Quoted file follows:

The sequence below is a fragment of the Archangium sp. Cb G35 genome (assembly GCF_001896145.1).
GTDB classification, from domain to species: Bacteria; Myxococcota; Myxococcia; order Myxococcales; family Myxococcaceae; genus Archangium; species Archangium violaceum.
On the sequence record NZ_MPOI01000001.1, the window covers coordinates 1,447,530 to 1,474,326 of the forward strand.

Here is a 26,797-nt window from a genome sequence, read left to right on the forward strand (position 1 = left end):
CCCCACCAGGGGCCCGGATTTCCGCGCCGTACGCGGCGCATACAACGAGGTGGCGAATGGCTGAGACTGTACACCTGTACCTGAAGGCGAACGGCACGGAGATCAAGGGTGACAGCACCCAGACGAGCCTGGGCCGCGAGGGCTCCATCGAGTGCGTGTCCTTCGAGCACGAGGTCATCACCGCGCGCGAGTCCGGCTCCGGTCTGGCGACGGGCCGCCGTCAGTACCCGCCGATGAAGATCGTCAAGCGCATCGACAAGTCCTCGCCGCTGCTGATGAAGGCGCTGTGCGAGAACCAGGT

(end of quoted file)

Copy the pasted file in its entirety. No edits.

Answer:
The sequence below is a fragment of the Archangium sp. Cb G35 genome (assembly GCF_001896145.1).
GTDB classification, from domain to species: Bacteria; Myxococcota; Myxococcia; order Myxococcales; family Myxococcaceae; genus Archangium; species Archangium violaceum.
On the sequence record NZ_MPOI01000001.1, the window covers coordinates 1,447,530 to 1,474,326 of the forward strand.

Here is a 26,797-nt window from a genome sequence, read left to right on the forward strand (position 1 = left end):
CCCCACCAGGGGCCCGGATTTCCGCGCCGTACGCGGCGCATACAACGAGGTGGCGAATGGCTGAGACTGTACACCTGTACCTGAAGGCGAACGGCACGGAGATCAAGGGTGACAGCACCCAGACGAGCCTGGGCCGCGAGGGCTCCATCGAGTGCGTGTCCTTCGAGCACGAGGTCATCACCGCGCGCGAGTCCGGCTCCGGTCTGGCGACGGGCCGCCGTCAGTACCCGCCGATGAAGATCGTCAAGCGCATCGACAAGTCCTCGCCGCTGCTGATGAAGGCGCTGTGCGAGAACCAGGT